ENOVA TECHNOLOGY CORP. v. SEAGATE TECHNOLOGY (US) , No. 16-1749 (Fed. Cir. 2017)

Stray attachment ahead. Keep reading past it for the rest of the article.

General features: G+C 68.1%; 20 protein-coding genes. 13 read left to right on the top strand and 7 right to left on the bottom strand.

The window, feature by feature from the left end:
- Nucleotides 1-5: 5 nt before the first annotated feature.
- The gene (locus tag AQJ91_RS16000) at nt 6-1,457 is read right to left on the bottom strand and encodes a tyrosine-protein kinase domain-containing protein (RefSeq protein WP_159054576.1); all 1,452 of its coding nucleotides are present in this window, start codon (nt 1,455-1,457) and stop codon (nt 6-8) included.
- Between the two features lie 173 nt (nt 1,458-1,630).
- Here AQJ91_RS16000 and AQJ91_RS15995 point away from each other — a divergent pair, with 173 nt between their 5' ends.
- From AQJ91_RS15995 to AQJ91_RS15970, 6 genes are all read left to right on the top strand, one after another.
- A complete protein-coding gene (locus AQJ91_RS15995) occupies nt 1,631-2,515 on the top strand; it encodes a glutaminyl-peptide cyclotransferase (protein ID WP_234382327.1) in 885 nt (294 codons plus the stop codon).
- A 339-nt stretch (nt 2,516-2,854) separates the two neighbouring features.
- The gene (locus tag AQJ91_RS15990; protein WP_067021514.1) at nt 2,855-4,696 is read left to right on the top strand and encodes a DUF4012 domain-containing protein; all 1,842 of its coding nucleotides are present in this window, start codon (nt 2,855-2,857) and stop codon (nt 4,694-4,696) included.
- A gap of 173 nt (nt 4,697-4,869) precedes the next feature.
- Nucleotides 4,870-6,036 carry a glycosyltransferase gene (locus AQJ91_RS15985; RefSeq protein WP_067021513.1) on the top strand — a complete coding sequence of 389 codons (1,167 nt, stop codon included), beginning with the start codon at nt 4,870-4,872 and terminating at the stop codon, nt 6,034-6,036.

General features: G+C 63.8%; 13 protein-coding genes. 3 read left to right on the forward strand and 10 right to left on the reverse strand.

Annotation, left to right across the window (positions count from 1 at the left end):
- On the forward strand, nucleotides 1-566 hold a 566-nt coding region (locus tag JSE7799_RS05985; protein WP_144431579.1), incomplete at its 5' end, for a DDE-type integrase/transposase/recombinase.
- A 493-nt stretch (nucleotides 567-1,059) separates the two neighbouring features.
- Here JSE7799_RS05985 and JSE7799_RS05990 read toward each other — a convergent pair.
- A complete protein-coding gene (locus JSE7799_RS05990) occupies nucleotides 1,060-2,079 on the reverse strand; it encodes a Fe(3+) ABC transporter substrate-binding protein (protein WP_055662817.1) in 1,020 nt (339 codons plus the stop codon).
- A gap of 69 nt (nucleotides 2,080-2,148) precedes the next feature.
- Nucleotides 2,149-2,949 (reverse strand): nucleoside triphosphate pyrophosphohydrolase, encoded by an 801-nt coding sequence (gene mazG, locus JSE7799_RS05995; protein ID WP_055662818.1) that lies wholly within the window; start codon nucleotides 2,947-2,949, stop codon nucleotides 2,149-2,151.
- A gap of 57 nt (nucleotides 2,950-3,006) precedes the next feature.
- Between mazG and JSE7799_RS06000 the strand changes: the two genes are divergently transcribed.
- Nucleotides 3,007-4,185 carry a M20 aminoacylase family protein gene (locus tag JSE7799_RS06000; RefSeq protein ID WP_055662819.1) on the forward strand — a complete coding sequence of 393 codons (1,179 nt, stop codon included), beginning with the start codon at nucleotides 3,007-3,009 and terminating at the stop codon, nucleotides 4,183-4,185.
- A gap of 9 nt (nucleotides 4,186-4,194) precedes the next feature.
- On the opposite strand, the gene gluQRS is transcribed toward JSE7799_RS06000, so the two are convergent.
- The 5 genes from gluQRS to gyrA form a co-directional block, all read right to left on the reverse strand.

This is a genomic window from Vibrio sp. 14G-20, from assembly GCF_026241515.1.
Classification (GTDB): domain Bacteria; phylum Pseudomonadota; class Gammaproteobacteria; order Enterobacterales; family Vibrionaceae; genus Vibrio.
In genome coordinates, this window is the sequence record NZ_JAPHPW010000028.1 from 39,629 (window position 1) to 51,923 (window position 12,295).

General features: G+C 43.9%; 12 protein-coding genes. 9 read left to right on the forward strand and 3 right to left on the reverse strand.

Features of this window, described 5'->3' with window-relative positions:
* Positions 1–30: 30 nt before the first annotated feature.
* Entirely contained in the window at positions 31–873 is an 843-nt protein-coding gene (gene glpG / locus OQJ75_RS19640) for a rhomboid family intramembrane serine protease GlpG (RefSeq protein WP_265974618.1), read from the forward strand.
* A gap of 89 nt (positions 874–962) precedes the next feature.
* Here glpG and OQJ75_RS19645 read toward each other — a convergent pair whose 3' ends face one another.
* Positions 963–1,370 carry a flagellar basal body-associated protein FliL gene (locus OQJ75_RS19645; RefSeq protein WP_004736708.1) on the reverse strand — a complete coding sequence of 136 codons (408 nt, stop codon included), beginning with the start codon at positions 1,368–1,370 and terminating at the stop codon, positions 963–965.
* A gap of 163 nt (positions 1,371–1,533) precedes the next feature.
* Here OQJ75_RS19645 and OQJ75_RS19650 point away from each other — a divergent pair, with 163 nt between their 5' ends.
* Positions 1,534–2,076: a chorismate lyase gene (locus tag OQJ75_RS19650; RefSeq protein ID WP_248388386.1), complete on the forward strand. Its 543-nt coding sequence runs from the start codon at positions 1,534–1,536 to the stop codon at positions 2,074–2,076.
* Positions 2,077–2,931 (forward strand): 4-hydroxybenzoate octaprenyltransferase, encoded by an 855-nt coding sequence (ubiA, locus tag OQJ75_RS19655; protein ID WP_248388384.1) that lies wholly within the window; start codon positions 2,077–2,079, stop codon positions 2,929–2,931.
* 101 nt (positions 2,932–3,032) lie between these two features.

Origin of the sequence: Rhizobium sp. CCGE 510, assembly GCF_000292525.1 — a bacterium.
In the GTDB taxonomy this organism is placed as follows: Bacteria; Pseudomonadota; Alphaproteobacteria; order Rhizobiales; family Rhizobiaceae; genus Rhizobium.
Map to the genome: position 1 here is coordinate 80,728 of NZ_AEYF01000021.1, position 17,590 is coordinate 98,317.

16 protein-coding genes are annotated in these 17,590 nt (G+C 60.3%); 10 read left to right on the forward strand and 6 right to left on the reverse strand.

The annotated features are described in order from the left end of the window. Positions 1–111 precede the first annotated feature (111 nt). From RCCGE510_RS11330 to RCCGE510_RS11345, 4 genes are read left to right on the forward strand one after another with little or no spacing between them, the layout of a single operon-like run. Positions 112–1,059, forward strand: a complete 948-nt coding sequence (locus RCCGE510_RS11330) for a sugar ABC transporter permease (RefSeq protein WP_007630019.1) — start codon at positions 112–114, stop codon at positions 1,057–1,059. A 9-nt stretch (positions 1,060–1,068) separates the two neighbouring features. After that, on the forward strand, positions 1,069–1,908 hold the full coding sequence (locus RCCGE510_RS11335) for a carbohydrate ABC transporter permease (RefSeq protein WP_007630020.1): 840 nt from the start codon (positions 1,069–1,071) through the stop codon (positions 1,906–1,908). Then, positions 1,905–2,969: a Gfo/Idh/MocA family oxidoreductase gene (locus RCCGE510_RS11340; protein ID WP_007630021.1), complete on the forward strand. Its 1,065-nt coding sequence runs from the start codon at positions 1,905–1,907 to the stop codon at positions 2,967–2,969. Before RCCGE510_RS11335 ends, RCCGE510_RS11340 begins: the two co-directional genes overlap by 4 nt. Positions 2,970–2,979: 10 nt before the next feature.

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NOTE: This disposition is nonprecedential. United States Court of Appeals for the Federal Circuit ______________________ ENOVA TECHNOLOGY CORP., Appellant v. SEAGATE TECHNOLOGY (US) HOLDINGS INC., SEAGATE TECHNOLOGY LLC, Appellees ______________________ 2016-1749, 2016-1751, 2016-2039 ______________________ Appeals from the United States Patent and Trademark Office, Patent Trial and Appeal Board in Nos. IPR2014-01178, IPR2014-01297, IPR2014-01449. ______________________ Decided: September 6, 2017 ______________________ DARRYL MICHAEL WOO, Vinson & Elkins LLP, San Francisco, CA, argued for appellant. Also represented by CHAO WANG; JEFFREY TA-HWA HAN, JANICE TA, Austin, TX. DAVID J.F. GROSS, Faegre Baker Daniels LLP, Minneapolis, MN, argued for appellees. Also represented by LUCAS J. TOMSICH, JULIE WAHLSTRAND; CALVIN L. LITSEY, East Palo Alto, CA; RICHARD M. MARSH, JR., Denver, CO. 2 ENOVA TECH. CORP. v. SEAGATE TECH. (US) ______________________ Before LOURIE, WALLACH, and STOLL, Circuit Judges. LOURIE, Circuit Judge. Enova Technology Corp. (“Enova”) appeals from the final written decisions of the U.S. Patent and Trademark Office (“USPTO”) Patent Trial and Appeal Board (“the Board”) in three inter partes review (“IPR”) proceedings concluding that claims 1–53 of its U.S. Patent 7,900,057 (“the ’057 patent”) are unpatentable as obvious. See Seagate Tech. (US) Holdings, Inc. v. Enova Tech. Corp., IPR 2014-01178, 2015 WL 9301786, at *1 (P.T.A.B. Dec. 18, 2015) (evaluating claims 1–32) (“Opinion”); 1 Seagate Tech. (US) Holdings, Inc. v. Enova Tech. Corp., IPR 201401297, 2016 WL 784980, at *1 (P.T.A.B. Feb. 4, 2016) (evaluating claims 33–39); Seagate Tech. (US) Holdings, Inc. v. Enova Tech. Corp., IPR 2014-01449, 2015 WL 9259517, at *1 (P.T.A.B. Dec. 18, 2015) (evaluating claims 40–53). For the following reasons, we affirm. BACKGROUND Enova owns the ’057 patent, which generally describes an apparatus and method for cryptographic processing in a system using the serial Advanced Technology Attachment protocol (“SATA protocol”). See, e.g., ’057 patent col. 1 ll. 44–40, col. 3 l. 63–col.4 l. 20. The SATA protocol is often used to transmit data to a connected electrical storage device, for example, to a computer hard drive. See id. col. 1 ll. 55–56. In the SATA protocol, data is communicated using frame information structures As the written decisions treat the issues challenged by Enova substantially identically, and Enova does not challenge any written decision separately from the others, we cite only the written decision in IPR 201401178. 1 ENOVA TECH. CORP. v. SEAGATE TECH. (US) 3 (“FISes”). Id. col. 2 ll. 46–53. An FIS includes two parts: a header, which indicates the FIS type, and a body (or “payload”), which contains data. Id. col. 3 ll. 11–14. There are two general types of FISes: nondata FISes, which carry information for issuing commands to the storage device and indicating the status of those commands, see id. col. 3 ll. 15–19, and data FISes, which can contain either user data or additional control information, id. col. 7 ll. 30–38. While user data may be encrypted, command and control data should not be encrypted because doing so would prevent the storage device from understanding the command. Id. col. 3 ll. 34–50. To determine whether data can be cryptographically processed, the patent indicates that conventional systems would unpack (or “de-encapsulate”) the received information, analyze it to determine whether it was user data that could be processed or command data that could not be processed, repack (or “re-encapsulate”) the data, and then transmit the data for processing if possible. Id. col. 3 ll. 43–48. This process was inefficient due to its complexity and the amount of time it took to perform. Id. col. 3 ll. 48–50. The patent purports to improve on the conventional system by not relying on de-encapsulation and reencapsulation. Id. col. 10 ll. 23–31. Instead, it maintains a list of commands whose FISes should bypass encryption (“the bypass true category”) and commands whose FISes should not bypass encryption (“the bypass false category”). Id. col. 7 l. 30–col. 8 l. 30. By avoiding the need to de-encapsulate and re-encapsulate the data, the patent contends that “the latency time and complexity . . . are dramatically reduced.” Id. col. 10 ll. 28–31. Claim 1 is exemplary: 1. A cryptographic Serial ATA (SATA) apparatus, comprising: 4 ENOVA TECH. CORP. v. SEAGATE TECH. (US) a SATA protocol stack for communicating with an interface of a device; a cryptographic engine operatively coupled to the SATA protocol stack for encrypting or decrypting at least a subset of data FISes (Frame Information Structures) communicated to or from the SATA protocol stack; and a main controller implemented at least partially in hardware, the main controller configured to cause: the SATA protocol stack to send at least first payload of a first data FIS to the cryptographic engine responsive to the first data FIS associated with a pre-defined category of command set; the cryptographic engine to decrypt at least a portion of the first payload received from the SATA protocol stack; and the SATA protocol stack to process a Register-Device to Host FIS without decryption responsive to receiving the Register-Device to Host FIS from the interface of the device. Id. col. 13 ll. 6–26 (emphasis added). The requirement that the controller sends a data FIS to the cryptographic engine “responsive to the first data FIS associated with a predefined category of command set” (“pre-defined catego- ENOVA TECH. CORP. v. SEAGATE TECH. (US) 5 ry limitation”) 2 reflects the FIS being sent for cryptographic processing, depending on whether the associated command is in the bypass true or bypass false category. During prosecution before the USPTO, the examiner rejected the then-pending claims as obvious over a combination of U.S. Patent Publication 2004/0054914 (“Sullivan”), which relates to encryption and decryption of data in a serial communication system, see Joint Appendix (“J.A.”) 576–87, in view of a technical document describing implementation of the SATA protocol (“SATA”), J.A. 588–891. The pre-defined category limitation was added, among others, in response to that rejection, and the examiner then indicated that the claims were ready for allowance with nonsubstantive additions. See J.A. 1664–65, 1695–96. In 2014, Seagate Technology (US) Holdings, Inc. and Seagate Technology LLC (together, “Seagate”) filed three petitions for IPR of the ’057 patent, alleging in sum that all claims of the ’057 patent would have been obvious at the time of the invention over Sullivan and SATA. The Board instituted each IPR. In response to Seagate’s petitions, Enova argued that neither Sullivan nor SATA disclosed the pre-defined category limitation, that the combination of Sullivan and SATA would have produced an inoperable result, and that objective indicia of nonobviousness established that the claims would not have been obvious. Enova offered evidence that purportedly established (1) praise for the claimed invention from another company in the industry; (2) commercial success of its own products and Seagate’s purportedly infringing Although the Board referred to the pre-defined category limitation as the “associated with” limitation, see Opinion, 2015 WL 9301786, at *6, we maintain the terminology used by the parties in their briefing before this court. 2 6 ENOVA TECH. CORP. v. SEAGATE TECH. (US) products; and (3) copying and licensing by other companies. In its final written decisions, the Board concluded that the claims were unpatentable as obvious. Specifically, the Board reasoned that the combination of Sullivan and SATA disclosed or suggested the pre-defined category limitation because Sullivan disclosed that control data should be treated differently from user data, and SATA provided sufficient description of the commands in the SATA protocol to allow a skilled artisan to implement a system where user data were encrypted and control data were not. Opinion, 2015 WL 9301786, at *9–12. The Board determined that Enova’s arguments attacked each reference individually, when the proper analysis was whether the combination of references would have rendered the claimed invention obvious at the time of invention. Id. at *9. The Board also found that Enova’s arguments took an “unduly narrow view of Sullivan’s teachings.” Id. at *10. Although the Board recognized that the combination of Sullivan and SATA may have led to an inoperable result if Sullivan was read as narrowly as Enova argued, it found that a skilled artisan would not have understood the scope of Sullivan to be so narrow. Id. The Board also rejected Enova’s evidence of objective indicia on the basis that Enova had not adequately established a nexus between that evidence and the claimed invention. Id. at *17–19. Specifically, the Board determined that Enova’s evidence of industry praise was not tied to any of the claimed features; that its evidence of commercial success did not establish that Seagate’s products infringed and was not linked to any sales to the claimed invention; and that its evidence did not establish that any copying and licensing was due to the claimed invention. Id. at *19. Accordingly, the Board concluded that Seagate had proven that all claims of the ’057 patent would have been obvious. ENOVA TECH. CORP. v. SEAGATE TECH. (US) 7 Enova timely appealed. We have jurisdiction pursuant to 28 U.S.C. § 1295(a)(4)(A) (2012). DISCUSSION We review the Board’s factual determinations for substantial evidence and its legal determinations de novo. Belden Inc. v. Berk-Tek LLC, 805 F.3d 1064, 1073 (Fed. Cir. 2015). A finding is supported by substantial evidence if a reasonable mind might accept the evidence as sufficient to support the finding. Consol. Edison Co. v. NLRB, 305 U.S. 197, 229 (1938). Obviousness is a question of law based on subsidiary findings of fact relating to “the scope and content of the prior art, differences between the prior art and the claims at issue, the level of ordinary skill in the pertinent art, and any objective indicia of non-obviousness.” Randall Mfg. v. Rea, 733 F.3d 1355, 1362 (Fed. Cir. 2013) (citing KSR Int’l Co. v. Teleflex Inc., 550 U.S. 398, 406 (2007) and Graham v. John Deere Co. of Kan. City, 383 U.S. 1, 17−18 (1966)). As they are findings of fact, the Board’s determinations relating to the scope and content of the prior art and nexus between the objective indicia and the claimed invention are reviewed for substantial evidence. Redline Detection, LLC v. Star Envirotech, Inc., 811 F.3d 435, 449 (Fed. Cir. 2015) (scope and content of the prior art); see Merck & Cie v. Gnosis S.P.A., 808 F.3d 829, 838 (Fed. Cir. 2015) (nexus). I. Content of the Prior Art Enova first argues that neither Sullivan nor SATA, alone or in combination, disclose the pre-defined category limitation. Enova challenges a number of the Board’s underlying findings. We address each in turn. Enova first argues that because Sullivan treats the payloads of all packets the same, it cannot disclose or suggest the patented method of treating payloads differently depending on the associated command. Enova also 8 ENOVA TECH. CORP. v. SEAGATE TECH. (US) contends that although Sullivan discloses a filter that allows a predetermined set of commands to pass, it still only processes packets with allowed commands in the same manner. Seagate responds that the Board found that Sullivan does not disclose treating all information the same, and that its expert evidence and Sullivan itself provide substantial evidence to support that finding. Seagate contends that Sullivan discloses that user data and control data should be treated differently, and specifically discloses that data and control information should be treated separately for encryption purposes. We agree with Seagate that the Board’s finding that Sullivan treats user and control data differently is supported by substantial evidence. Sullivan discloses that the described invention relates to “encryption of data in processor-based systems,” and in particular to “encryption of data transmitted from a host computer to a target device such as a storage system, where the encryption is carried out in-line with the data channel.” J.A. 582 ¶ [0002]. It then states that a system is needed where “data and control information can be treated separately for encryption purposes.” Id. ¶ [0006]. Sullivan goes on to describe its own system as subjecting “[t]he control information, which may include commands and status information . . . to filtering and rejecting operations by the encryption unit, to pass through only a predetermined set of commands and/or to reject a predetermined set of commands.” Id. ¶ [0010]. Thus, Sullivan’s invention allows for filtering of “any control information that may be included in the packet . . . , whether or not in the header.” J.A. 585 ¶ [0055]. This evidence supports the Board’s finding that Sullivan discloses a system that does not encrypt all payload data, as it states that control and user data are treated differently for encryption purposes. See Opinion, 2015 WL 9301786, at *9. Considering this broad disclosure, the Board’s finding that Sullivan dis- ENOVA TECH. CORP. v. SEAGATE TECH. (US) 9 closes that user data can be encrypted and control data should not be encrypted is supported by substantial evidence. Enova’s arguments to the contrary do not convince us otherwise. Sullivan does not disclose that all commands must be treated the same way; instead, it discloses that user data and control data should be treated differently. Enova also contends that Sullivan’s system simply drops any commands that are not encrypted. Again, Enova’s argument is contradicted by the broader disclosure in Sullivan. For example, Sullivan indicates that the encryption unit “is set up such that the host . . . can transmit and receive control information (including commands, header data, etc.) and data in a normal fashion,” and that a command that requests control information “is replied to by the encryption unit . . . in the same manner in which the target device itself would have responded if the encryption unit were not present.” J.A. 584–85 ¶¶ [0050], [0051]. Indeed, Seagate’s expert, Dr. Long, opined that a skilled artisan would not have understood Sullivan as requiring packets to be dropped, and the Board explicitly found Dr. Long’s “description of how a skilled artisan would have understood these teachings to be more credible.” Opinion, 2015 WL 9301786, at *14. As we give deference to “the Board’s findings concerning the credibility of expert witnesses,” Yorkey v. Diab, 601 F.3d 1279, 1284 (Fed. Cir. 2010), we discern no error in the Board’s finding. Enova next argues that neither Sullivan nor SATA discloses grouping the commands in the SATA protocol into pre-defined categories, or using those categories to determine which payloads to encrypt. Enova contends that the Board only reached its finding by improperly crediting Seagate’s expert’s conclusion that the common sense of a skilled artisan would have led to the claimed result. 10 ENOVA TECH. CORP. v. SEAGATE TECH. (US) Seagate responds that the Board’s finding that the combination of Sullivan and SATA suggests the claimed grouping is supported by substantial evidence. Specifically, Seagate contends that the combination of Sullivan and SATA, and not either reference individually, would have suggested using predefined categories to determine which data should be encrypted. We agree with Seagate that the Board’s finding that the combination of Sullivan and SATA suggests the predefined category limitation is supported by substantial evidence. As explained previously, Sullivan discloses that control data should not be encrypted, and user data may be encrypted. The Board found that SATA describes the general manner in which the SATA protocol uses FISes to transfer data, that different types of FISes may be used for different purposes, and that certain commands are associated with transferring certain types of data. Opinion, 2015 WL 9301786, at *6, *11. The Board also credited Dr. Long’s testimony during his deposition that implementation of Sullivan’s invention using the SATA protocol would require using FISes, and that because Sullivan disclosed that control data should be treated differently from user data, a skilled artisan would therefore treat FISes with control data differently from FISes with user data. Id. at *10–11. Substantial evidence supports those findings. Sullivan describes a flexible system designed to “accommodate[] whatever standard is used” in the particular system in which it is implemented. J.A. 584–85 ¶ [0050]. Moreover, Sullivan discloses that its system can be used in “any of a number of . . . suitable serial channels, such as serial ATA.” J.A. 584 ¶ [0038] (emphasis added). Sullivan’s specific reference to serial ATA, i.e., the SATA protocol, clearly supports the Board’s finding that a skilled artisan would have understood Sullivan’s system as combinable with SATA. ENOVA TECH. CORP. v. SEAGATE TECH. (US) 11 Enova’s argument relating to “common sense” is unpersuasive. The Board did not rely on a common-sense rationale in making its finding. Indeed, the phrase “common sense” does not appear in the Board’s final written decision. Rather than finding that a skilled artisan would have reached a missing limitation using common sense, the Board found that the combination of Sullivan and SATA disclosed the pre-defined category limitation. See Opinion, 2015 WL 9301786, at *10–11. As we have explained, that finding is supported by substantial evidence. Enova next argues that even if the combination does disclose the pre-defined category limitation, a skilled artisan would not have been motivated to combine Sullivan and SATA because the combination would have been inoperative. Enova contends that the Board found that the combination would have been inoperative, but used that inoperability as a motivation to modify Sullivan. Seagate responds that the Board did not find that the combination would produce an inoperable device, and that the Board’s finding of a motivation to combine the references is supported by substantial evidence. We agree with Seagate that the Board’s finding of a motivation to combine is supported by substantial evidence. The Board did not find that Sullivan and SATA would have produced an inoperable device, but instead recognized that the combination would be inoperable if Sullivan was read as narrowly as Enova urged. Id. at *10. The Board determined that that result weighed against reading Sullivan so narrowly, particularly where Sullivan specifically disclosed that it could be used in a SATA system. Id. Indeed, we have held that disclosures in a reference that might be read to teach away from combining two references did not overcome “the express teachings” of the reference suggesting combinability. Bayer Healthcare Pharms., Inc. v. Watson Pharms., Inc., 713 F.3d 1369, 1376 (Fed. Cir. 2013). Similarly, Sulli- 12 ENOVA TECH. CORP. v. SEAGATE TECH. (US) van’s express teaching that it can be used with the SATA protocol—the very protocol that SATA describes—strongly supports the Board’s finding of a motivation to combine. Accordingly, that finding is supported by substantial evidence. Enova next attacks Seagate’s expert evidence as conclusory and infected by hindsight, and argues that it was incomplete because it did not address Enova’s evidence of objective indicia of nonobviousness. Enova also argues that the evidence should not be given any deference on review because it was not given live before the Board. Seagate responds that there was nothing improper about the manner in which Dr. Long offered his testimony, and that there is no support for Enova’s argument that only live testimony should be entitled to deference. We agree with Seagate that the Board used Dr. Long’s evidence properly. Dr. Long based his conclusions on his own experience and the content of both Sullivan and SATA. See Opinion, 2015 WL 9301786, at *8–10; J.A. 1080–85. Moreover, Dr. Long did consider the possibility of objective indicia of nonobviousness in his original report, stating that he was “not aware” of such evidence and reserving the right to update his declaration if such evidence was presented. J.A. 1121. And, in any event, it is “the patentee [who] has the burden of going forward with” evidence tending to rebut a challenger’s obviousness case. Pfizer, Inc. v. Apotex, Inc., 480 F.3d 1348, 1360 (Fed. Cir. 2007). Finally, we have never required an expert to give live testimony to be entitled to deference. In Yorkey, for example, we gave deference to the Board’s weighing of the credibility of two expert declarations. 601 F.3d at 1284–85. Thus, we discern no error in the manner in which Dr. Long offered his opinions, and give those opinions due weight in our review. Finally, Enova argues that the Board improperly shifted the burden of persuasion to Enova. Seagate ENOVA TECH. CORP. v. SEAGATE TECH. (US) 13 responds that the Board did not shift the burden, and that Seagate’s evidence established that the claims would have been obvious. We agree with Seagate that the Board did not shift the burden of persuasion to Enova. The Board evaluated Seagate’s evidence and arguments, and ultimately concluded that Seagate established that the claims would have been obvious. See Opinion, 2015 WL 9301786, at *12. Thus, there was no error. II. Objective Indicia Enova next challenges the Board’s evaluation of its evidence of objective indicia of nonobviousness. Enova introduced evidence that it argues established commercial success, industry praise, and copying and licensing by others. Again, we take each argument in turn. Enova first argues that its “X-Wall” product line, which it contends embodies the invention claimed in the ’057 patent, has experienced considerable commercial success. Enova contends that the Board erred in finding no nexus between the products and the claimed invention because Seagate did not present evidence rebutting its contentions. Enova also argues that Seagate’s own products, which it alleges infringe the ’057 patent, have experienced similar success. Moreover, Enova argues that Seagate did not provide any evidence to rebut the claimed success. Thus, Enova contends, the Board should have given weight to its evidence of commercial success. Seagate responds that the Board’s findings that Enova did not adequately prove nexus or commercial success are supported by substantial evidence. Seagate contends that Enova’s only evidence relating to Seagate’s products are general marketing materials, and that Enova did not establish that those products embodied the claimed invention. Seagate also responds that Enova failed to provide any other evidence of commercial suc- 14 ENOVA TECH. CORP. v. SEAGATE TECH. (US) cess; for example, Enova did not provide any sales figures or an economic or market analysis. We agree with Seagate that the Board’s findings are supported by substantial evidence. “[T]he patentee has the burden of going forward with” evidence tending to rebut a challenger’s obviousness case. Pfizer, 480 F.3d at 1360. Thus, the Board properly began its analysis by determining whether Enova provided sufficient evidence of commercial success. Substantial evidence supports the finding that Enova did not provide sufficient evidence tying the purported success of its own products to the claimed invention. Indeed, the document that Enova argues links the success of its X-Wall products to the claimed invention also lists other benefits—for example, operating system independence—unrelated to the claimed invention’s cryptographic processing. See J.A. 3409. Moreover, Enova did not present data establishing the commercial success of its own products or Seagate’s products. For example, its expert admitted that he did not examine any of Enova’s financial statements, sales, costs, units sold, or revenue. J.A. 3091–92. Moreover, and as the Board found, Enova also did not provide evidence of the economics or size of the relevant market. See Opinion, 2015 WL 9301786, at *18–19. Thus, the Board’s decision is supported by substantial evidence. Enova next argues that its evidence of industry praise supports a conclusion of nonobviousness because it adequately linked its evidence of praise to the claimed invention. Seagate responds that the Board properly weighed the evidence, and that substantial evidence supports the Board’s finding that it was insufficient. We agree with Seagate that substantial evidence supports the Board’s finding that Enova failed to link the evidence of praise to the claimed invention. Enova’s evidence of praise only addresses the products at a high level, and Enova’s expert offered only conclusory opinions ENOVA TECH. CORP. v. SEAGATE TECH. (US) 15 in support. See J.A. 3404–06, 3408–09, 3735–36. Accordingly, the Board’s finding was adequately supported. Finally, Enova argues that the Board should have credited its evidence of copying and licensing. Specifically, Enova contends that because Seagate and Initio Corporation (“Initio”) purchased the X-Wall products for incorporation into their own products for several years and then later released products not using Enova technology, they had sufficient access to suggest that they copied the claimed invention. Enova contends that this conclusion is buttressed by a consent decree Enova and Initio entered into in which Initio admitted that it had infringed. Moreover, Enova argues that licensing agreements between it, Initio, Initio’s customer Western Digital Corporation (“Western Digital”), and Buffalo, Inc. (“Buffalo”) further support a conclusion of nonobviousness. Seagate responds that the Board’s findings relating to copying and licensing are supported by substantial evidence. Specifically, Seagate contends that Enova has not provided any actual evidence of copying, and that Enova’s circumstantial evidence is insufficient. Moreover, Seagate contends licenses must be linked to the claimed invention to be given weight when determining whether claims would have been obvious, and Enova did not provide any evidence linking the licenses to the claimed invention. We agree with Seagate that the Board’s findings are supported by substantial evidence. Although we have recognized that knowledge of the patent and products embodying the patent may be relevant in determining whether an invention was copied, we have not held that such knowledge is sufficient to establish copying. See Transocean Offshore Deepwater Drilling, Inc. v. Maersk Drilling USA, Inc., 699 F.3d 1340, 1352 (Fed. Cir. 2012); Advanced Display Sys., Inc. v. Kent State Univ., 212 F.3d 1272, 1285–86 (Fed. Cir. 2000). In Transocean, for example, we reversed a district court’s grant of judgment as a 16 ENOVA TECH. CORP. v. SEAGATE TECH. (US) matter of law that an invention would have been obvious where the jury found copying based in part on knowledge of the patent and accused products, but also based on testimony from the infringer’s employees and an internal memo from the accused infringer indicating an affirmative decision to incorporate the patented features. 699 F.3d at 1352. Similarly, in Advanced Display Systems there was evidence that the accused product “was virtually an identical replica of the claimed invention,” direct testimony that the accused infringer had copied the patented formula, and evidence that the accused product was built after “disassembling [the patentee’s] prototype, photographing its features, and then using the photograph essentially as an instruction manual.” 212 F.3d at 1285. At best, the evidence submitted by Enova establishes that Seagate and Initio knew of the patent and of Enova’s products. That evidence does not approach the evidence that we have held sufficient to establish copying. For example, although Initio admitted to infringement in the consent judgment, it did not admit to copying the claimed invention. J.A. 3611–12. Accordingly, the Board’s finding is supported by substantial evidence. Similarly, the Board’s findings relating to Enova’s evidence of licensing are supported by substantial evidence. We have held that the existence of licenses is insufficient to establish nonobviousness; there must be some nexus between the licenses and the claimed invention. In re Antor Media Corp., 689 F.3d 1282, 1293–94 (Fed. Cir. 2012). Thus, the simple fact that Initio, Western Digital, and Buffalo entered into licensing agreements, without more, is not evidence of nonobviousness. See id. As the Board found, the redaction of those licenses makes it difficult to determine the reason that they were agreed to. See Opinion, 2015 WL 9301786, at *19. Of the eleven pages of the Initio license agreement, eight are fully redacted and the other three are almost fully redacted. ENOVA TECH. CORP. v. SEAGATE TECH. (US) 17 See J.A. 3574–84. Of the ten pages of the Western Digital license, seven are fully redacted and the other three are also almost fully redacted. J.A. 3585–94. Similarly, the two provided pages of the Buffalo license are almost fully redacted. See J.A. 3596, 3602. As the only possibly relevant information that can be gleaned from those licenses is the mere fact that they exist, and not whether there is any connection to the claimed invention, the Board’s decision that they were insufficient evidence of nonobviousness is supported by substantial evidence. CONCLUSION We have considered the remaining arguments, but find them unpersuasive. For the foregoing reasons, the decision of the Board is affirmed. AFFIRMED